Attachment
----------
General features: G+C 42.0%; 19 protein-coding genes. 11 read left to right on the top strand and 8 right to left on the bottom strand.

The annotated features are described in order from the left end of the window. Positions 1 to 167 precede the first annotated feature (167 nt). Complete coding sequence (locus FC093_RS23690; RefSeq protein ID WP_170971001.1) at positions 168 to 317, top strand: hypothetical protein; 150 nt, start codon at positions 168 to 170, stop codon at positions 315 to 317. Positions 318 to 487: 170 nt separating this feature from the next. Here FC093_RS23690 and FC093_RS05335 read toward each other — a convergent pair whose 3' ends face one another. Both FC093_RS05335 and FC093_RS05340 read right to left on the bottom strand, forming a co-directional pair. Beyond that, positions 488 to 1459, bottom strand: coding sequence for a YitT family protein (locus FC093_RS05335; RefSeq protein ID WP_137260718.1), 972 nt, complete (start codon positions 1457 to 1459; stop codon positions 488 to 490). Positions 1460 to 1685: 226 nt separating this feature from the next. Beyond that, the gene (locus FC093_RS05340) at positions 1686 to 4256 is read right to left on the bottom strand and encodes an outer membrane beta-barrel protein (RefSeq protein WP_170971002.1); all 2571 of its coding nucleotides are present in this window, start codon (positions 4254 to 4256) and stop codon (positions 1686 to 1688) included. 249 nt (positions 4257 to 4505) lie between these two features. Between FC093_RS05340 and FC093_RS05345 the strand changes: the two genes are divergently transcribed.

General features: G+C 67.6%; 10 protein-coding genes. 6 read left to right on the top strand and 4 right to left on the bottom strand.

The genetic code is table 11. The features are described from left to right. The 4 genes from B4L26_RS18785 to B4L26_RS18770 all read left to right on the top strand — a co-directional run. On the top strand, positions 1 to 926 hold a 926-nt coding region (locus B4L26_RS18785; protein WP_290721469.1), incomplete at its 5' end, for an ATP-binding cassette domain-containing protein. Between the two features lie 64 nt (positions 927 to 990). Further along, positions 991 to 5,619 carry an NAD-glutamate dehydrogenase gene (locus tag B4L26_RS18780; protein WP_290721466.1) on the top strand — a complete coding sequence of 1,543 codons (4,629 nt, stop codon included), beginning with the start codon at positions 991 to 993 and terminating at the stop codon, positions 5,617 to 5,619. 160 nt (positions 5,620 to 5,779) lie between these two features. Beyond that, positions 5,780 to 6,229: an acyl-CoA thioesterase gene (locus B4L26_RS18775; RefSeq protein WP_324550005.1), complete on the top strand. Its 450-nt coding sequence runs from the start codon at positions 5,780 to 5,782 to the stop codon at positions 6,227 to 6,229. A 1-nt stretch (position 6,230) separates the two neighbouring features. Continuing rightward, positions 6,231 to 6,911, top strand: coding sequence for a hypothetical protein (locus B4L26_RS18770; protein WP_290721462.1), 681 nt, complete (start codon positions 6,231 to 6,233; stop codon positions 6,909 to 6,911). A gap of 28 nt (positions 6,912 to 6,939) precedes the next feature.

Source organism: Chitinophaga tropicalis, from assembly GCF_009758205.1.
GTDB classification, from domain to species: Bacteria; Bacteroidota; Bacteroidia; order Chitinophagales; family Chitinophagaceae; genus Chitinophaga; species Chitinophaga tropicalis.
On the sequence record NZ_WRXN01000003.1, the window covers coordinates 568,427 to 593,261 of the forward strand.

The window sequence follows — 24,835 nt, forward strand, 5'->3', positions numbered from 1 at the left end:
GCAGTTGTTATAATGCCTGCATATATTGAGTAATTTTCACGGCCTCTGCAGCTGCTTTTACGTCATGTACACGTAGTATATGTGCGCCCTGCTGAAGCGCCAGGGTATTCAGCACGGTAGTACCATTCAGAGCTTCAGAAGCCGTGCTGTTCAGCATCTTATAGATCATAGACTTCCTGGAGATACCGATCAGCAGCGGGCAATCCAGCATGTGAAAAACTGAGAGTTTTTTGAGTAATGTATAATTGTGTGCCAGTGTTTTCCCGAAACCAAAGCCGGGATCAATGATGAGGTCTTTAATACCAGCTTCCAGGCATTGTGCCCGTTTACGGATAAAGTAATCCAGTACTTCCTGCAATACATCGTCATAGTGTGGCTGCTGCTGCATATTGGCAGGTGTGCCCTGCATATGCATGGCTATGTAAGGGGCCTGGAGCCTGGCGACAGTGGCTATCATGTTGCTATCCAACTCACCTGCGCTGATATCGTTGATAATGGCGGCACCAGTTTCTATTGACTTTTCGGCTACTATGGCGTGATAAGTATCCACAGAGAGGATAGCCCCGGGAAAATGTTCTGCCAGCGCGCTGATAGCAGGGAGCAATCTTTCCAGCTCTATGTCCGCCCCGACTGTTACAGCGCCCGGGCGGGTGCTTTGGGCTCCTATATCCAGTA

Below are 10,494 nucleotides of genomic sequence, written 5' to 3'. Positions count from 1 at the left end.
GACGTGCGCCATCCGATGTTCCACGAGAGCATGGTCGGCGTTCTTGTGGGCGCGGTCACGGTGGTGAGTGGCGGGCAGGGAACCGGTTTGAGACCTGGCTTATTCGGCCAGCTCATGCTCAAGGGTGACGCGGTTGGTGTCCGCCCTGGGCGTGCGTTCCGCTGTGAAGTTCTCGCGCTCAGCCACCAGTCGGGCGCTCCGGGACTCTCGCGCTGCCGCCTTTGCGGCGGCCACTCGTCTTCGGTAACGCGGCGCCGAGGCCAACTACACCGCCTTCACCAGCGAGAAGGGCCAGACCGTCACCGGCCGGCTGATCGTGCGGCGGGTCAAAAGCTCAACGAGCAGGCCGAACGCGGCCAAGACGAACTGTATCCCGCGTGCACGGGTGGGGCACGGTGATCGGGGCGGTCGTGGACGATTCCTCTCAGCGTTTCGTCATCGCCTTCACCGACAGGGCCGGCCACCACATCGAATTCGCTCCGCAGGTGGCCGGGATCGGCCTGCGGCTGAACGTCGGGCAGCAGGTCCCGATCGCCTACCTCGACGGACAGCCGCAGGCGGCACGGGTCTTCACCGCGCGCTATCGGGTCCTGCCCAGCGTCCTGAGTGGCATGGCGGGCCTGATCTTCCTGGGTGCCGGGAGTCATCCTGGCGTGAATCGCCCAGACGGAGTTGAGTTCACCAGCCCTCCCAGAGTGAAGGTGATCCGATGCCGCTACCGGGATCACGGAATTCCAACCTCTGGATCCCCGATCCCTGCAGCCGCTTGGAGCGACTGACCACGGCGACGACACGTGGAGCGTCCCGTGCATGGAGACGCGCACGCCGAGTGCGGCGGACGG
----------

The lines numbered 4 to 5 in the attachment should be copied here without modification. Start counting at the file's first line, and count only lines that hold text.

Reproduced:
The genetic code is table 11. The features are described from left to right. The 4 genes from B4L26_RS18785 to B4L26_RS18770 all read left to right on the top strand — a co-directional run. On the top strand, positions 1 to 926 hold a 926-nt coding region (locus B4L26_RS18785; protein WP_290721469.1), incomplete at its 5' end, for an ATP-binding cassette domain-containing protein. Between the two features lie 64 nt (positions 927 to 990). Further along, positions 991 to 5,619 carry an NAD-glutamate dehydrogenase gene (locus tag B4L26_RS18780; protein WP_290721466.1) on the top strand — a complete coding sequence of 1,543 codons (4,629 nt, stop codon included), beginning with the start codon at positions 991 to 993 and terminating at the stop codon, positions 5,617 to 5,619. 160 nt (positions 5,620 to 5,779) lie between these two features. Beyond that, positions 5,780 to 6,229: an acyl-CoA thioesterase gene (locus B4L26_RS18775; RefSeq protein WP_324550005.1), complete on the top strand. Its 450-nt coding sequence runs from the start codon at positions 5,780 to 5,782 to the stop codon at positions 6,227 to 6,229. A 1-nt stretch (position 6,230) separates the two neighbouring features. Continuing rightward, positions 6,231 to 6,911, top strand: coding sequence for a hypothetical protein (locus B4L26_RS18770; protein WP_290721462.1), 681 nt, complete (start codon positions 6,231 to 6,233; stop codon positions 6,909 to 6,911). A gap of 28 nt (positions 6,912 to 6,939) precedes the next feature.

Source organism: Chitinophaga tropicalis, from assembly GCF_009758205.1.